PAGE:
How Water stress effect photosynthesis


Any environmental variable, which can induce a potentially injurious strain in plants, is known as stress. It may be Biotic stresses which include animals, weeds, pathogens (fungi, bacteria, virus,) or a-biotic stresses which may be due to water, salinity, temperature, radiation, heavy metals accumulation etc. which adversely the plant growth and productivity. Although one third of the total land area is considered as potentially suitable for arable agriculture, only 10% of the world 13 billion hectares is cultivated. The average yield from the major crops may reduce by more than 50% owing to stresses. By 2030, global cereal demand for food and animal feed alone is expected to be 2.8 billion tonnes per year, or 50% higher than in 2000. Various form of the a-biotic stress limit production on most of the world’s 1.4 billion ha of cultivated land.

Water comprises 80-90% of the biomass of the non-woody plants, it is the central molecule in all physiological processes of plants by being the major medium for transporting metabolites and nutrients. Drought and flooding can cause stress for plants. In the drought condition less availability of the water to plants for its normal functioning, and in the flooding condition roots cannot uptake water due to suffocation. The modern scientific study of drought tolerance started in 1702 with Anthony Von Leeuwenhoeks discovery of the survival of rotifers without water for month.

Water stress effect the plant on different stages. Photosynthesis is particularly sensitive with respect to water deficiency. Plants resistance to water deficiency results in metabolic changes along with functional and structural rearrangements of photosynthesizing apparatus. Photosynthesis of higher plants decreases with the reduction in the relative water content (RWC) and leaf water potential. And increase in the photosynthesis with the increase in RWC upto certain limit.  Because rate of transpiration also increase with the increase RWC. Lower photosynthesis rate in a usual effect of water stress in plants and has been attributed primarily to stomatal limitation and secondary to metabolic impairment.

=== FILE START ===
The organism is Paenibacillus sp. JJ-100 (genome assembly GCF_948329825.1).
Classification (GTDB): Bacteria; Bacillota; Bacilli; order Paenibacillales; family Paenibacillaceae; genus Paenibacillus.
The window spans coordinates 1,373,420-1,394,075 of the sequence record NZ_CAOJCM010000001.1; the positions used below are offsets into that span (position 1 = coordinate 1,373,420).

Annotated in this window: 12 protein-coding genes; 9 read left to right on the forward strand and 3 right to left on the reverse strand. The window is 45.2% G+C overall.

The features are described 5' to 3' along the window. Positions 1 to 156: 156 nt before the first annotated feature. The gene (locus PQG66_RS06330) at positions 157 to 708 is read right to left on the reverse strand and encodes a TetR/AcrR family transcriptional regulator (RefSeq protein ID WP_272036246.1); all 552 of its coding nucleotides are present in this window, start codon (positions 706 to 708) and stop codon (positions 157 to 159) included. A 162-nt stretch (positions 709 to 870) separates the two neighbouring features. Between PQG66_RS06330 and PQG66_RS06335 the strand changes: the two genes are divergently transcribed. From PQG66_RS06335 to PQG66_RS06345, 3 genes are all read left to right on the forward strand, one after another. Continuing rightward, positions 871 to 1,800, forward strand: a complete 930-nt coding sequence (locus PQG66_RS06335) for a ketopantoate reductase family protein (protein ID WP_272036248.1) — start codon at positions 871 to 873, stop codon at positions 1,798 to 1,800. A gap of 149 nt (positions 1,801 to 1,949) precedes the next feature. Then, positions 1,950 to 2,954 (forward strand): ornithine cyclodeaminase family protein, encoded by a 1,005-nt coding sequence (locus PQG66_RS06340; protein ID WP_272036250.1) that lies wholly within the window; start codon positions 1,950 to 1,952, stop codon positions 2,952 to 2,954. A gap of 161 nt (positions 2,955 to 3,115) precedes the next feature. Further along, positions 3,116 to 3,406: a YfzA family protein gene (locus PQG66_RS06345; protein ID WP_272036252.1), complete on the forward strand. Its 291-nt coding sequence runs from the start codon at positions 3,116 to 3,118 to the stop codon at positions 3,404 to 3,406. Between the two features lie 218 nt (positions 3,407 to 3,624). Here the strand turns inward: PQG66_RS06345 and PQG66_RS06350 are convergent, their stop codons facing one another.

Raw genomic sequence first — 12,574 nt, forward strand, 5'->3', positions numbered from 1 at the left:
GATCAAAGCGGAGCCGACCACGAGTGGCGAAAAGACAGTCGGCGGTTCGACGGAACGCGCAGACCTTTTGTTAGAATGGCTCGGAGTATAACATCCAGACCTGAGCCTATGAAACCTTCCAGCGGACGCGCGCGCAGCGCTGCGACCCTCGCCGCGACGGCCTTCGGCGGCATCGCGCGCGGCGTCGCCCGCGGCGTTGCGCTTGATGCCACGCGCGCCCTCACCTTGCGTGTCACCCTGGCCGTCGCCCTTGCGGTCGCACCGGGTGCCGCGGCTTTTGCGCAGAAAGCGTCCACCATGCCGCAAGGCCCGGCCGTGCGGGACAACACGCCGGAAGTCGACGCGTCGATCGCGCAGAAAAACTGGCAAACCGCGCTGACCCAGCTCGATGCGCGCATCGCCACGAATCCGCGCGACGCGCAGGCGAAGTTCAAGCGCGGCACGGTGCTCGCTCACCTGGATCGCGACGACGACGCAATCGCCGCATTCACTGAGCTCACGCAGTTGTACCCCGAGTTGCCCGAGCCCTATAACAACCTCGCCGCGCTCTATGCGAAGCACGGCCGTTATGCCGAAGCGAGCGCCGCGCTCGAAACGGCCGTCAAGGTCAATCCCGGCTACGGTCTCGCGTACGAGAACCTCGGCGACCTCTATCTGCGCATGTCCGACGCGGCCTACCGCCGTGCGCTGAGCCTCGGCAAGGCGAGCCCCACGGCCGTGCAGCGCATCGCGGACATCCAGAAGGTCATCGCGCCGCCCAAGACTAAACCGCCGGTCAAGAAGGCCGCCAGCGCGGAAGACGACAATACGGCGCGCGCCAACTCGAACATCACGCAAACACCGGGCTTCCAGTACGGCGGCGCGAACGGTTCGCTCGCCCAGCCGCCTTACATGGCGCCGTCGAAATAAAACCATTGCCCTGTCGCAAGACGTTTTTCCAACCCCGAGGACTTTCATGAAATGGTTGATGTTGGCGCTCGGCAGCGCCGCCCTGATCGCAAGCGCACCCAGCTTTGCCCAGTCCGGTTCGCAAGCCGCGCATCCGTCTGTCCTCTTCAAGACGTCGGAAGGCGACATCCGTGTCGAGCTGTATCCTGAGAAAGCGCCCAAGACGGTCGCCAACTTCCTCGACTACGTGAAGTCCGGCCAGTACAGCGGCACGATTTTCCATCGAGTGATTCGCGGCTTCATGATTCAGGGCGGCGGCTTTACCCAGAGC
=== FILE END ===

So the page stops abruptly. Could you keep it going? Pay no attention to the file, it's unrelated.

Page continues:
The photosynthesis rate of leaves in both C3 and C4 plants decrease under the drought conditions. Photosynthesis in C4 plants is more sensitive to water stress such as corn ( zea mays L.) and C3 plants is less susceptible to water deficiency such as wheat. C4 plants are in hot, arid region areas prone to frequent drought. The process of photosynthesis is take place in the chloroplast, which contain green pigment known as chlorophyll. The rate of chlorophyll increases the rate of photosynthesis. Decrease in chlorophyll content of leaves under water stress is well known. Water stress inhibit chlorophyll synthesis at four different stages.

  1. The formation of 5-aminole-vulinuc acid (ALA)
  2. ALA condensation into porphobilinogen and primary tetrapyrrol, which is transformed into protochlorophyllide.
  • Light-dependent conversion of protochlorophyllide into chlorophyllide.
  1. Synthesis of chlorophyll a and b along with their inclusion into developing pigment-protein.

Water deficiency reduce the supply of carbon dioxide from the environment due to closure of stomata. And closure of stomata directly affects the rate of photosynthesis. Due to the closure of stomata reactive oxygen species are produced. In addition to RuBisCO, water stress can reduce activity of other photosynthetic enzymes to different extends such as NADP dependent glyceraldehyde phosphate dehydrogenase, phosphoenolpyruvate carboxylase and sucrose phosphate synthase.

Water stress has negative effects on dark reaction of photosynthesis. It stress also disturb the cyclic and non-cyclic type of electron transport chain. The disruption is clearer in the transfer of electron from P700. ATP formed as well as NADP+ reduction. Photosystem-I (PS I) of some plants are more severely damaged compared to photosystem-II (PS II).


written by.

Muhammad Shazab Awan, Muhammad Wajid Khan, Mubasshir Sohail, Rashad Mukhtar Balal, Muhammad Adnan Shahid, Muhammad Zubair and Usama Asad

Faculty of Agriculture, University College of Agriculture, University of Sargodha


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